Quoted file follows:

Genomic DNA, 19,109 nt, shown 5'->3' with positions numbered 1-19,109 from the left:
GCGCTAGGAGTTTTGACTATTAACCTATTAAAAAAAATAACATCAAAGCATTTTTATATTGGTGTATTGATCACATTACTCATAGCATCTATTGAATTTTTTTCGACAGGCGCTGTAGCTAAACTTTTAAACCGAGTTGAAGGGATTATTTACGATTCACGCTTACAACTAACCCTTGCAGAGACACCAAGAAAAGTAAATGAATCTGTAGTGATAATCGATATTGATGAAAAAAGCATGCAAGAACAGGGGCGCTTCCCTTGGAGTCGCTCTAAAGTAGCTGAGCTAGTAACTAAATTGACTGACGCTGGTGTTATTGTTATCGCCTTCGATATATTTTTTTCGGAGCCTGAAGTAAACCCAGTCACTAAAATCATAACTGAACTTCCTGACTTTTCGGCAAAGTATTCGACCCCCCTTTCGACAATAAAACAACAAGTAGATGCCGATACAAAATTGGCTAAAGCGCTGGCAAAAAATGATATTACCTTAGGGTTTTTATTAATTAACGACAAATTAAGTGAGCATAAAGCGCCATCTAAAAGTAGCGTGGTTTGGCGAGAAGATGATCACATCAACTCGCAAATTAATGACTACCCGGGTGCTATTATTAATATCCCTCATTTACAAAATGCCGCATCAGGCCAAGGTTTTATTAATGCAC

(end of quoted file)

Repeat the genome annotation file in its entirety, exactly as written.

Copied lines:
Genomic DNA, 19,109 nt, shown 5'->3' with positions numbered 1-19,109 from the left:
GCGCTAGGAGTTTTGACTATTAACCTATTAAAAAAAATAACATCAAAGCATTTTTATATTGGTGTATTGATCACATTACTCATAGCATCTATTGAATTTTTTTCGACAGGCGCTGTAGCTAAACTTTTAAACCGAGTTGAAGGGATTATTTACGATTCACGCTTACAACTAACCCTTGCAGAGACACCAAGAAAAGTAAATGAATCTGTAGTGATAATCGATATTGATGAAAAAAGCATGCAAGAACAGGGGCGCTTCCCTTGGAGTCGCTCTAAAGTAGCTGAGCTAGTAACTAAATTGACTGACGCTGGTGTTATTGTTATCGCCTTCGATATATTTTTTTCGGAGCCTGAAGTAAACCCAGTCACTAAAATCATAACTGAACTTCCTGACTTTTCGGCAAAGTATTCGACCCCCCTTTCGACAATAAAACAACAAGTAGATGCCGATACAAAATTGGCTAAAGCGCTGGCAAAAAATGATATTACCTTAGGGTTTTTATTAATTAACGACAAATTAAGTGAGCATAAAGCGCCATCTAAAAGTAGCGTGGTTTGGCGAGAAGATGATCACATCAACTCGCAAATTAATGACTACCCGGGTGCTATTATTAATATCCCTCATTTACAAAATGCCGCATCAGGCCAAGGTTTTATTAATGCAC